One of Nigeria’s Telecommunications Company, Etisalat, has announced the successful entries for the 2015 edition of the Etisalat Prize for Literature Flash Fiction Category.
The successful entries were announced after over 1,300 entries were received from across Nigeria.
According to The Head of Events and Sponsorship at Etisalat Nigeria, Modupe Thani, while announcing this in Lagos, she explained the importance of Flash Fiction in the Etisalat Prize for Literature and in literary circles.
“This category of the Literature Prize represents the short form of storytelling, a common stepping stone for accomplished writers. Short stories are where a lot of writers discover and perfect their talent especially in this digital communication era where content is absorbed in few characters.”
The successful entries include; Above Board, Zebra Crossing, Satan Be Gone, 3x, Blood on The Bench, The Time in Her Name, Human, Ole, Blood on The Soil, On Duty, The Surrogate, The Stoning of The Prophet, Para-Dise, Funke, He Was A Threat, Fetters in Love, Ìdànrè, August Meeting, Tears Salvation, Why I Broke The Gramophone, In the Act, True Beauty, Madness In Degrees, Free at Last, What a Day Offers and My Father, The Covens of Umuofia, It’s in The Walk, A Moment’s Worth, A Baby Changes Everything, Total Ubunyama, TsuntsunMakka, Hadiza’s Walls, I Was Papa’s Son, Tears of The Harmattan, Tipped Over, Samuel, Help, The Church Whisperer, The Word Catcher, Nameless, Homebound, In Loving Memory, Gone, Curse Of The Seven Days, Invincible, Eba, EfoRiro and A Serving of Tears, Broken Voices, The Bond, Dan Ruwa and And Death Doth Pass Me By.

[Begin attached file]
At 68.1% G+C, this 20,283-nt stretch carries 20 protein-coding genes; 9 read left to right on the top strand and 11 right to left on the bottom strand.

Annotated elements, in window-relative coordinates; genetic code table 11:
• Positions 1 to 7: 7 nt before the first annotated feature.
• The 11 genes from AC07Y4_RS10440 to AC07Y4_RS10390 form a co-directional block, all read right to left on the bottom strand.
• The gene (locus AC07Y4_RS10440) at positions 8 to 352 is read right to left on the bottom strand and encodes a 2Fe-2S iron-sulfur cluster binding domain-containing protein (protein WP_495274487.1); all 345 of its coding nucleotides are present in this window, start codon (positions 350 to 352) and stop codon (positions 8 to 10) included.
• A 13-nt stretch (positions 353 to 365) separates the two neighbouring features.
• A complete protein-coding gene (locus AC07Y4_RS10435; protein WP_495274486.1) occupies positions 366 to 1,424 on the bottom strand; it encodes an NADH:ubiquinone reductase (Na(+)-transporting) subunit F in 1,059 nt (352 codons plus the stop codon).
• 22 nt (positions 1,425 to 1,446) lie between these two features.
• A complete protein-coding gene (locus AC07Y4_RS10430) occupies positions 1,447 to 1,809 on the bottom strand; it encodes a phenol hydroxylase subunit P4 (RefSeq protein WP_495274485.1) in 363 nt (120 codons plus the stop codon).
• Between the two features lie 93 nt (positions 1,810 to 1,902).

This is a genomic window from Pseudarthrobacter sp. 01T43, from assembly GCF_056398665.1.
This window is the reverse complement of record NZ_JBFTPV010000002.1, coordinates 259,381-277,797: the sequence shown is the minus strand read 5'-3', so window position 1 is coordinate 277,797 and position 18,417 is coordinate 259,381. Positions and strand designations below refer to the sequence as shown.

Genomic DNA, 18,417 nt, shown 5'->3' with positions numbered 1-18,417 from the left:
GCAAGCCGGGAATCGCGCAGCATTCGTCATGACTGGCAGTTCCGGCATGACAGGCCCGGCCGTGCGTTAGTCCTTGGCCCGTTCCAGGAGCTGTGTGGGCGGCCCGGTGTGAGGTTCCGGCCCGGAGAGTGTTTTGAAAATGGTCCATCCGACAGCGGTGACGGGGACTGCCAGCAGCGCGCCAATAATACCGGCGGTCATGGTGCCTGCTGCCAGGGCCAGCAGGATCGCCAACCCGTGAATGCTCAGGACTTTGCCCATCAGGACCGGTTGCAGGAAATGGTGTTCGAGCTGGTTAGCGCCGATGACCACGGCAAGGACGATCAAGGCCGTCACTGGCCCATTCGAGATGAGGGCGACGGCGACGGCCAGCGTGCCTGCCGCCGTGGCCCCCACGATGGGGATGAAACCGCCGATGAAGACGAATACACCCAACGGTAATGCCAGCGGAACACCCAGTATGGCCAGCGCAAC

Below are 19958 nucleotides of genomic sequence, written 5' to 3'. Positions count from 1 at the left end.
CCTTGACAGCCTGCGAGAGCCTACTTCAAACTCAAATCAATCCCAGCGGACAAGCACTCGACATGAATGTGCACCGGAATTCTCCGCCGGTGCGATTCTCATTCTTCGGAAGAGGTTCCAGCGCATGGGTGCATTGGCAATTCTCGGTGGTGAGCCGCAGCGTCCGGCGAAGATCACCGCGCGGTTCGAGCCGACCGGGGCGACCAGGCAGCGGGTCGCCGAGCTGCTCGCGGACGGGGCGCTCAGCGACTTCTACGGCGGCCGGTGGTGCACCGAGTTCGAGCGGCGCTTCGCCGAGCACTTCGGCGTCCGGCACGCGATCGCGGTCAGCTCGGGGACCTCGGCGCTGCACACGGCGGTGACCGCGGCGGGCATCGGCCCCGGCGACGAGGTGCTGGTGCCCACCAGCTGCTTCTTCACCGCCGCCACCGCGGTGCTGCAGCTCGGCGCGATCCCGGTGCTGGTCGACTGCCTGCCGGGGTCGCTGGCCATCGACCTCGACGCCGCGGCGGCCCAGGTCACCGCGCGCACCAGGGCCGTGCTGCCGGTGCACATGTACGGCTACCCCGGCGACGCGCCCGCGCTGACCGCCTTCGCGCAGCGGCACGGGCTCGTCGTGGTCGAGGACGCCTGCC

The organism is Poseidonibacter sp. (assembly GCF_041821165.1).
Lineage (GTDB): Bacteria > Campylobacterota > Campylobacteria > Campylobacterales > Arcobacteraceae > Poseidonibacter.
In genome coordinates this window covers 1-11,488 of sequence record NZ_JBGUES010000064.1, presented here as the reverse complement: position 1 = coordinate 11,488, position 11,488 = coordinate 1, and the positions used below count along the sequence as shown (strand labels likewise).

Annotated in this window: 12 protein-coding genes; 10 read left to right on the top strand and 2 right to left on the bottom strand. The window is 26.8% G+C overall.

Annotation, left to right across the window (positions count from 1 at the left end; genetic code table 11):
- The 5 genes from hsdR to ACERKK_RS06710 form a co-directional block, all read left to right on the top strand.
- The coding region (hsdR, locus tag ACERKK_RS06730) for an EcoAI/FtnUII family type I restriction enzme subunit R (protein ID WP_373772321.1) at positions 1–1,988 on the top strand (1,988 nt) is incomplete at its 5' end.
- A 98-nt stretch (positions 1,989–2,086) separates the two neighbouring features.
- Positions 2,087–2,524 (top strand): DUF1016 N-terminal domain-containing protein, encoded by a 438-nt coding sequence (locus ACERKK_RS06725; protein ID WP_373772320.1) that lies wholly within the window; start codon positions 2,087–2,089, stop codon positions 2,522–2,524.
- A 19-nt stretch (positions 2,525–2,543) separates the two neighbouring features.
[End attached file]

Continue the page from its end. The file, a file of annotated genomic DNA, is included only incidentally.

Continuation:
The entries were subjected to public voting which attracted as many as possible votes and was pruned down to the following entries.
The Flash Fiction category is designed to celebrate short stories by upcoming writers. The winning author will be rewarded with a cash prize of £1,000, a high-end device and the promotion of published e-books, while two runners-up will each receive £500 cash prize and a high-end device. Last year’s winner was Tanzanian writer and poet, Neema Komba.